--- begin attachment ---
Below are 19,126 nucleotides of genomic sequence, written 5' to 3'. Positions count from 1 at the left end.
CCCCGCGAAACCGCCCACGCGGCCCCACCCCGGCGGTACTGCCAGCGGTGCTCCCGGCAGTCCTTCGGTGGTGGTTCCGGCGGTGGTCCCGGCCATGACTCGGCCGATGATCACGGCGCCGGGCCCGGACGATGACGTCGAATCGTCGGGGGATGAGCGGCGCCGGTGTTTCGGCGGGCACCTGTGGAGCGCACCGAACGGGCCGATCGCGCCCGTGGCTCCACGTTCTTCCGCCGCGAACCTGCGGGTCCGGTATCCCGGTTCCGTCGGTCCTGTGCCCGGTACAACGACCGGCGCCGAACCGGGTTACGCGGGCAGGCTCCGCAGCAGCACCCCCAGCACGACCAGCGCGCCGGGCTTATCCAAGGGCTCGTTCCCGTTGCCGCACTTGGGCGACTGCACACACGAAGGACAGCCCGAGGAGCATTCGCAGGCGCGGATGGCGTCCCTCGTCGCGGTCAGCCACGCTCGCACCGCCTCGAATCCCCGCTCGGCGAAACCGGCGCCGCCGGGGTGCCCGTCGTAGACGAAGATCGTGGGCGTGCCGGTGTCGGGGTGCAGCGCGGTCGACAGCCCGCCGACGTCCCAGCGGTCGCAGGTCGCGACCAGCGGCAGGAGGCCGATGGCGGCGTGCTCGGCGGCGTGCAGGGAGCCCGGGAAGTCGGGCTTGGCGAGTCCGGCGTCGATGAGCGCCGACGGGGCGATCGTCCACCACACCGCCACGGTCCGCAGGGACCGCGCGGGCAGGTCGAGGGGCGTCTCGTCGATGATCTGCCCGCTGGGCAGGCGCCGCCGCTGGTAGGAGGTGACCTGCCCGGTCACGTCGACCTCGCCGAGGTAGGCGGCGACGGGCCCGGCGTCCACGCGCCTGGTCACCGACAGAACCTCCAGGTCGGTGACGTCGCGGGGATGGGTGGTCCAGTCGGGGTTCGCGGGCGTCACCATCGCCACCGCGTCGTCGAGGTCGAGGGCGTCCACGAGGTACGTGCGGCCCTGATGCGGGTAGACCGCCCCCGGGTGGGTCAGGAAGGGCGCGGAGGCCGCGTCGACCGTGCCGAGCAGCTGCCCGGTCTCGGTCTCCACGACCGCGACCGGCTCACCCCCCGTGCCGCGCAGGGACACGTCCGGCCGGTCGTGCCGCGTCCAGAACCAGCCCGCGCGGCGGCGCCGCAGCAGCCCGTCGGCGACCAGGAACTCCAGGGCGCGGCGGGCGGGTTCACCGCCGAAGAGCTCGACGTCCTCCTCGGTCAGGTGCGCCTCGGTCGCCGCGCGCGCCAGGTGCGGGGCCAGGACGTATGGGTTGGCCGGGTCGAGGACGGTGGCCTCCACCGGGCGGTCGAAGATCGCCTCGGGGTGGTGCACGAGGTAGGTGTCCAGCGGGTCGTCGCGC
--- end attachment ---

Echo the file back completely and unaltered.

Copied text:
Below are 19,126 nucleotides of genomic sequence, written 5' to 3'. Positions count from 1 at the left end.
CCCCGCGAAACCGCCCACGCGGCCCCACCCCGGCGGTACTGCCAGCGGTGCTCCCGGCAGTCCTTCGGTGGTGGTTCCGGCGGTGGTCCCGGCCATGACTCGGCCGATGATCACGGCGCCGGGCCCGGACGATGACGTCGAATCGTCGGGGGATGAGCGGCGCCGGTGTTTCGGCGGGCACCTGTGGAGCGCACCGAACGGGCCGATCGCGCCCGTGGCTCCACGTTCTTCCGCCGCGAACCTGCGGGTCCGGTATCCCGGTTCCGTCGGTCCTGTGCCCGGTACAACGACCGGCGCCGAACCGGGTTACGCGGGCAGGCTCCGCAGCAGCACCCCCAGCACGACCAGCGCGCCGGGCTTATCCAAGGGCTCGTTCCCGTTGCCGCACTTGGGCGACTGCACACACGAAGGACAGCCCGAGGAGCATTCGCAGGCGCGGATGGCGTCCCTCGTCGCGGTCAGCCACGCTCGCACCGCCTCGAATCCCCGCTCGGCGAAACCGGCGCCGCCGGGGTGCCCGTCGTAGACGAAGATCGTGGGCGTGCCGGTGTCGGGGTGCAGCGCGGTCGACAGCCCGCCGACGTCCCAGCGGTCGCAGGTCGCGACCAGCGGCAGGAGGCCGATGGCGGCGTGCTCGGCGGCGTGCAGGGAGCCCGGGAAGTCGGGCTTGGCGAGTCCGGCGTCGATGAGCGCCGACGGGGCGATCGTCCACCACACCGCCACGGTCCGCAGGGACCGCGCGGGCAGGTCGAGGGGCGTCTCGTCGATGATCTGCCCGCTGGGCAGGCGCCGCCGCTGGTAGGAGGTGACCTGCCCGGTCACGTCGACCTCGCCGAGGTAGGCGGCGACGGGCCCGGCGTCCACGCGCCTGGTCACCGACAGAACCTCCAGGTCGGTGACGTCGCGGGGATGGGTGGTCCAGTCGGGGTTCGCGGGCGTCACCATCGCCACCGCGTCGTCGAGGTCGAGGGCGTCCACGAGGTACGTGCGGCCCTGATGCGGGTAGACCGCCCCCGGGTGGGTCAGGAAGGGCGCGGAGGCCGCGTCGACCGTGCCGAGCAGCTGCCCGGTCTCGGTCTCCACGACCGCGACCGGCTCACCCCCCGTGCCGCGCAGGGACACGTCCGGCCGGTCGTGCCGCGTCCAGAACCAGCCCGCGCGGCGGCGCCGCAGCAGCCCGTCGGCGACCAGGAACTCCAGGGCGCGGCGGGCGGGTTCACCGCCGAAGAGCTCGACGTCCTCCTCGGTCAGGTGCGCCTCGGTCGCCGCGCGCGCCAGGTGCGGGGCCAGGACGTATGGGTTGGCCGGGTCGAGGACGGTGGCCTCCACCGGGCGGTCGAAGATCGCCTCGGGGTGGTGCACGAGGTAGGTGTCCAGCGGGTCGTCGCGC